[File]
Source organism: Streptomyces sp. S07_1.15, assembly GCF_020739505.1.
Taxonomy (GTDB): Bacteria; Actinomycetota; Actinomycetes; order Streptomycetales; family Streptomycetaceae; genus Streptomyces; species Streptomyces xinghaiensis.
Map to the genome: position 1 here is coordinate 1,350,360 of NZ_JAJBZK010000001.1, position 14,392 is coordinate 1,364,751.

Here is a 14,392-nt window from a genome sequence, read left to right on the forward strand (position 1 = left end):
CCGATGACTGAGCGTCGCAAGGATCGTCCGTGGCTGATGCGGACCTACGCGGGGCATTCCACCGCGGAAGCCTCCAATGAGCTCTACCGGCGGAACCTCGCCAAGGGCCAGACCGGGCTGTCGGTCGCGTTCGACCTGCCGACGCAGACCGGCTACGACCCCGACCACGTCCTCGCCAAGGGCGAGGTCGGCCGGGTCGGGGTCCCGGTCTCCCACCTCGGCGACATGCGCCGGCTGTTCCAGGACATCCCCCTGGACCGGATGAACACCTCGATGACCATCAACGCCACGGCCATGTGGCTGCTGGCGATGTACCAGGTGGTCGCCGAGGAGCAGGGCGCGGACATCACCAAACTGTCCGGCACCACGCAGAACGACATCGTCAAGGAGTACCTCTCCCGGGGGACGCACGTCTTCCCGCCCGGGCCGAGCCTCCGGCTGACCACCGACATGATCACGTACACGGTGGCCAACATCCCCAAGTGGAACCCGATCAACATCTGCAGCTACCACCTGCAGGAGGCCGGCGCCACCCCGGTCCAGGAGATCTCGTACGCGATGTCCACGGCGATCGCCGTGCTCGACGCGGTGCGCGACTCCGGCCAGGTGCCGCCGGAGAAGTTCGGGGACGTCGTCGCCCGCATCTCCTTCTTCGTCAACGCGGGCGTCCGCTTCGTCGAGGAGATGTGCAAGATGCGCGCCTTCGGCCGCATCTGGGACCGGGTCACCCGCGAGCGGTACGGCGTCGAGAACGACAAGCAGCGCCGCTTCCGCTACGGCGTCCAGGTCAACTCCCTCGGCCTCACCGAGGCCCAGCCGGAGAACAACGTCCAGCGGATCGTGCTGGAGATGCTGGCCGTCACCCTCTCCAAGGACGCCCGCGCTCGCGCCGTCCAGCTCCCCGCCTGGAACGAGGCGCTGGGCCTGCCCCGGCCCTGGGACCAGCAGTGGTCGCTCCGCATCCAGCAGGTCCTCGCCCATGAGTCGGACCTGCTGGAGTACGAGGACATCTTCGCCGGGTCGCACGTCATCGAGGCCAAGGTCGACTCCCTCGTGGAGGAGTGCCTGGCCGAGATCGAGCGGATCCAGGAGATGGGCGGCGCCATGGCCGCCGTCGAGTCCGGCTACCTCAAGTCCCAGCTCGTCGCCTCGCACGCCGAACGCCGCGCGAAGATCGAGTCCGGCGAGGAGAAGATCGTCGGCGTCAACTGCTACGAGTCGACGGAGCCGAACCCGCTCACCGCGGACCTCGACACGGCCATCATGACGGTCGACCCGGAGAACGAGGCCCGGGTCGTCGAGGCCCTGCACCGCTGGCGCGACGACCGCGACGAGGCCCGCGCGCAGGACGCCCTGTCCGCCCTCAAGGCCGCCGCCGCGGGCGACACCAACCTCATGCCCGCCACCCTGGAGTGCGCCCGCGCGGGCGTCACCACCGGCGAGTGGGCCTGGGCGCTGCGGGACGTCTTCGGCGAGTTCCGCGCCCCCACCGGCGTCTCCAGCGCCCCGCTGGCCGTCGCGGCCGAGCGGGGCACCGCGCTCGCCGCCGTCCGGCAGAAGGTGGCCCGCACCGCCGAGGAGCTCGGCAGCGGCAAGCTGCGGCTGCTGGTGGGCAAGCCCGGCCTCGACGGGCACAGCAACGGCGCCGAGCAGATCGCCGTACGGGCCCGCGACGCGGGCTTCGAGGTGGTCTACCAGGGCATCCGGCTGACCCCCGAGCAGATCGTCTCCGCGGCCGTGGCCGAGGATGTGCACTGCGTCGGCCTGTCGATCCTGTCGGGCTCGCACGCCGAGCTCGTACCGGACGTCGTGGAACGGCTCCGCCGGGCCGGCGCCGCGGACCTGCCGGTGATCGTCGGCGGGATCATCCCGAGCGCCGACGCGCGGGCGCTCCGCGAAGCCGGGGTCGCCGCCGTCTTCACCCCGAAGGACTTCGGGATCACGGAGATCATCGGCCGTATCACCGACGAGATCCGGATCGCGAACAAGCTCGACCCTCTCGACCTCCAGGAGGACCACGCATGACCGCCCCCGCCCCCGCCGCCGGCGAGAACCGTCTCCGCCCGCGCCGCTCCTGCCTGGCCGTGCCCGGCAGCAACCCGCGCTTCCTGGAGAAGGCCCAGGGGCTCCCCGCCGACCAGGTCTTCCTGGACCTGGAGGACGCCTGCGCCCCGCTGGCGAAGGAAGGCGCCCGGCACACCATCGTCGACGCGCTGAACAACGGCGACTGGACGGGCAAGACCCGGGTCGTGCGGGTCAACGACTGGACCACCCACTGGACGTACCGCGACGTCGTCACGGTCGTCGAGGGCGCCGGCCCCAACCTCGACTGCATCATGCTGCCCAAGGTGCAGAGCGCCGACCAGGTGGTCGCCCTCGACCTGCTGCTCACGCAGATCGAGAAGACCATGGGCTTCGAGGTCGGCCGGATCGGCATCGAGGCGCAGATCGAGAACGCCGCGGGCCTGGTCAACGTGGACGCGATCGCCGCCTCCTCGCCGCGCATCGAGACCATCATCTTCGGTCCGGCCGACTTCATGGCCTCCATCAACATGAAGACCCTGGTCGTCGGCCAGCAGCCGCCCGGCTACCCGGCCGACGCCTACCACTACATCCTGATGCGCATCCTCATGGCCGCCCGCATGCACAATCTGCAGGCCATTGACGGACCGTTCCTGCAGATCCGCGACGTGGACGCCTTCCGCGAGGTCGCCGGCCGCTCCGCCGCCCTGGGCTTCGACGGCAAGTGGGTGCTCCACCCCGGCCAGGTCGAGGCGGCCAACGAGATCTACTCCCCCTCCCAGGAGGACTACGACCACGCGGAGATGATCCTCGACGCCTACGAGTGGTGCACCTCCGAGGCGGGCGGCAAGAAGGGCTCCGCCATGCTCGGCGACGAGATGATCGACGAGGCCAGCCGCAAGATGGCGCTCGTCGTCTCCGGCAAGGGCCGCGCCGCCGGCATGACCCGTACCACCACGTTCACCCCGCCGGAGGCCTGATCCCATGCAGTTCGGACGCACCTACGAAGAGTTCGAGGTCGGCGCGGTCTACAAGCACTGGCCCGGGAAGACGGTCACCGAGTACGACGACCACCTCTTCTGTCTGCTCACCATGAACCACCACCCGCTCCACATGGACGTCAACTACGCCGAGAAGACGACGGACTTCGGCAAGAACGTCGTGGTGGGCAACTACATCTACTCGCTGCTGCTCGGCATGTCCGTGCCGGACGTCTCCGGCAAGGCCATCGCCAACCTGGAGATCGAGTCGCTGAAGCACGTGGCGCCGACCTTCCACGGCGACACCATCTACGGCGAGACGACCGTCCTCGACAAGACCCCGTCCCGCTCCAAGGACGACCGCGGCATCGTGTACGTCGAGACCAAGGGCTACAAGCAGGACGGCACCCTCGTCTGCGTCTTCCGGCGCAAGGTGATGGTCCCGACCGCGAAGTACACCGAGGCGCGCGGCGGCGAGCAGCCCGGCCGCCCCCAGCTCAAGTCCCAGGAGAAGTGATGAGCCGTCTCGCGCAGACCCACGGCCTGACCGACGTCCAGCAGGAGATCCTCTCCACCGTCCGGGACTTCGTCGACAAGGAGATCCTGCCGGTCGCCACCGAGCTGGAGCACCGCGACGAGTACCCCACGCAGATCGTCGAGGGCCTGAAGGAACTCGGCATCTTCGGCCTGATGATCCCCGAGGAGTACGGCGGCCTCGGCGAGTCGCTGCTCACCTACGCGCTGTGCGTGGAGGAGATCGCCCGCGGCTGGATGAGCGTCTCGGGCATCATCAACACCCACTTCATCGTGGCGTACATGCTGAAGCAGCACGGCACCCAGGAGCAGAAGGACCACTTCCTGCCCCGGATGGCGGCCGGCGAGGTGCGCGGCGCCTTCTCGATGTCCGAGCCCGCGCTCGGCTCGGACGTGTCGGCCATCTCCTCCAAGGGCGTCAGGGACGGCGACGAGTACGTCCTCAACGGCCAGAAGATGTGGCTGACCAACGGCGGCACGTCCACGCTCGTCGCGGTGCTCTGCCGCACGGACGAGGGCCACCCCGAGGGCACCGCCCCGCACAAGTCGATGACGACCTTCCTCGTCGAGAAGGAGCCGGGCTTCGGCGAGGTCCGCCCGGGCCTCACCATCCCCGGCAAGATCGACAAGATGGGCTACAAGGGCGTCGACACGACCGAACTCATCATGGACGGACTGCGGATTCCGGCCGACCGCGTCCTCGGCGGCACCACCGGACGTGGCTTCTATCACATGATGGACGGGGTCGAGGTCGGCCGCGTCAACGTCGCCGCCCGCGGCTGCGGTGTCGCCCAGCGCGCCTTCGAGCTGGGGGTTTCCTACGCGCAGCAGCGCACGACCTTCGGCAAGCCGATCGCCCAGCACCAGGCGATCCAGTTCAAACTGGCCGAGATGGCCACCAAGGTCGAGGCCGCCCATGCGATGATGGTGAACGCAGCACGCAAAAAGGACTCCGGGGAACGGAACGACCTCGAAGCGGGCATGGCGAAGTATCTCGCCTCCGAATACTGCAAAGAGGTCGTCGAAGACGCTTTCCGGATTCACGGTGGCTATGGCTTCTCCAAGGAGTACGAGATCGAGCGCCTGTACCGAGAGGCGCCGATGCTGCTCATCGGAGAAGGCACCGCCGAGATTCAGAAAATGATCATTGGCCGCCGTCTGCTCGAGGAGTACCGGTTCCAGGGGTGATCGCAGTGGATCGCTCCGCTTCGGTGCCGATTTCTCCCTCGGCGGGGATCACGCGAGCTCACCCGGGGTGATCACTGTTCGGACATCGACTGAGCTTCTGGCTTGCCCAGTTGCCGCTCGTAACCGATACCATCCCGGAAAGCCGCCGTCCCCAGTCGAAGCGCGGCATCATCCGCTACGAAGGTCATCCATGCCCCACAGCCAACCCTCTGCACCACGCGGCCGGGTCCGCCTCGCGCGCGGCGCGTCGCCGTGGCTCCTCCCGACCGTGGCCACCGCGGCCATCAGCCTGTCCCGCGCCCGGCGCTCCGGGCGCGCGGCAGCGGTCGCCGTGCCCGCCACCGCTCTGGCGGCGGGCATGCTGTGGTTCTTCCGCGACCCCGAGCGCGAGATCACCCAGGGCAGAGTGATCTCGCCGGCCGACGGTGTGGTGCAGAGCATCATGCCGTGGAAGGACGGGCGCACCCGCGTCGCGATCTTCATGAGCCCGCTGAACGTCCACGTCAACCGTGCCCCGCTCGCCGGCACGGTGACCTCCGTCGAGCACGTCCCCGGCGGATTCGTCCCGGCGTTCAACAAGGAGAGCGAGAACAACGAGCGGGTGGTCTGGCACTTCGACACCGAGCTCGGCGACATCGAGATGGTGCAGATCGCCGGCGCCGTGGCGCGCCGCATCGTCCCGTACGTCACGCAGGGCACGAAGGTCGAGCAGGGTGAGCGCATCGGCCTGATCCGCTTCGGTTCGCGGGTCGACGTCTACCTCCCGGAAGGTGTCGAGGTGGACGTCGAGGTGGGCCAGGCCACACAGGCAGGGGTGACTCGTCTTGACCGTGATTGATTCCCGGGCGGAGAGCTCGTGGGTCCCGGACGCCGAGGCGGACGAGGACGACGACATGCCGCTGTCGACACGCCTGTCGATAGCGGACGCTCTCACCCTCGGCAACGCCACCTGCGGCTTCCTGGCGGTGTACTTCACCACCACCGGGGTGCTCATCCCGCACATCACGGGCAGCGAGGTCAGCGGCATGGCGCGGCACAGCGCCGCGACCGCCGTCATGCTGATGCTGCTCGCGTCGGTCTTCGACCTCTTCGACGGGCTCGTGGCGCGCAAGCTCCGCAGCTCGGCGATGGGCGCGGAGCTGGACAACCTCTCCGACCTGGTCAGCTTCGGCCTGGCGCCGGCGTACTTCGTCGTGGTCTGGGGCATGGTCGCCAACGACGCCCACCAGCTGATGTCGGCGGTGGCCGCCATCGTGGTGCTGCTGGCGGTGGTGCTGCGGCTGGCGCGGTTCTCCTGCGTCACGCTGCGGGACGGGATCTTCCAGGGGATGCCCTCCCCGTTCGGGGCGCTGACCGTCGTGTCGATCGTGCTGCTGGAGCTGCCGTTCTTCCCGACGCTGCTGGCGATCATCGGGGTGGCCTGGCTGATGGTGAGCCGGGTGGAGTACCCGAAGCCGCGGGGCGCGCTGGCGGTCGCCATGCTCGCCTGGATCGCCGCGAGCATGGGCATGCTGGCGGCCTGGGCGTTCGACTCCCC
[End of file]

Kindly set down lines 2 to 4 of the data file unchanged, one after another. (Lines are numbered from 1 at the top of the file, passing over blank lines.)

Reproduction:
Taxonomy (GTDB): Bacteria; Actinomycetota; Actinomycetes; order Streptomycetales; family Streptomycetaceae; genus Streptomyces; species Streptomyces xinghaiensis.
Map to the genome: position 1 here is coordinate 1,350,360 of NZ_JAJBZK010000001.1, position 14,392 is coordinate 1,364,751.

Here is a 14,392-nt window from a genome sequence, read left to right on the forward strand (position 1 = left end):